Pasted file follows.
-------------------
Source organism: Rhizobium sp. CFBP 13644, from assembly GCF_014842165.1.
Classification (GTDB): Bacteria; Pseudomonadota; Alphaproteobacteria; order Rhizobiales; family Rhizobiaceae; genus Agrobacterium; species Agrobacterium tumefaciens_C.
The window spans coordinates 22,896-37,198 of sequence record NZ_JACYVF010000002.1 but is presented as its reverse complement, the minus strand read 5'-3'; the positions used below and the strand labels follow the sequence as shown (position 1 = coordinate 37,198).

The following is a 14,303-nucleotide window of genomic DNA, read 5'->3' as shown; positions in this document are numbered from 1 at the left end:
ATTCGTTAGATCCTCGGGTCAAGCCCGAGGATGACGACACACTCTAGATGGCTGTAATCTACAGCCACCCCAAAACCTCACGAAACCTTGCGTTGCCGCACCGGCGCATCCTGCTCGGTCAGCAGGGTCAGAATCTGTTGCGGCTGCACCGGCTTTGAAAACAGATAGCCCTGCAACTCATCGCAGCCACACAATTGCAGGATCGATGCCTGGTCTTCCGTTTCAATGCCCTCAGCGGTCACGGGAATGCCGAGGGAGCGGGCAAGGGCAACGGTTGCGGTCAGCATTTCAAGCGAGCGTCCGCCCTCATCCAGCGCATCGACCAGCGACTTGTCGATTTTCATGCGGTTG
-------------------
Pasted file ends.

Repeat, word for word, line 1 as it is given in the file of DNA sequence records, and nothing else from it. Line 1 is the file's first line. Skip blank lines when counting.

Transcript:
Source organism: Rhizobium sp. CFBP 13644, from assembly GCF_014842165.1.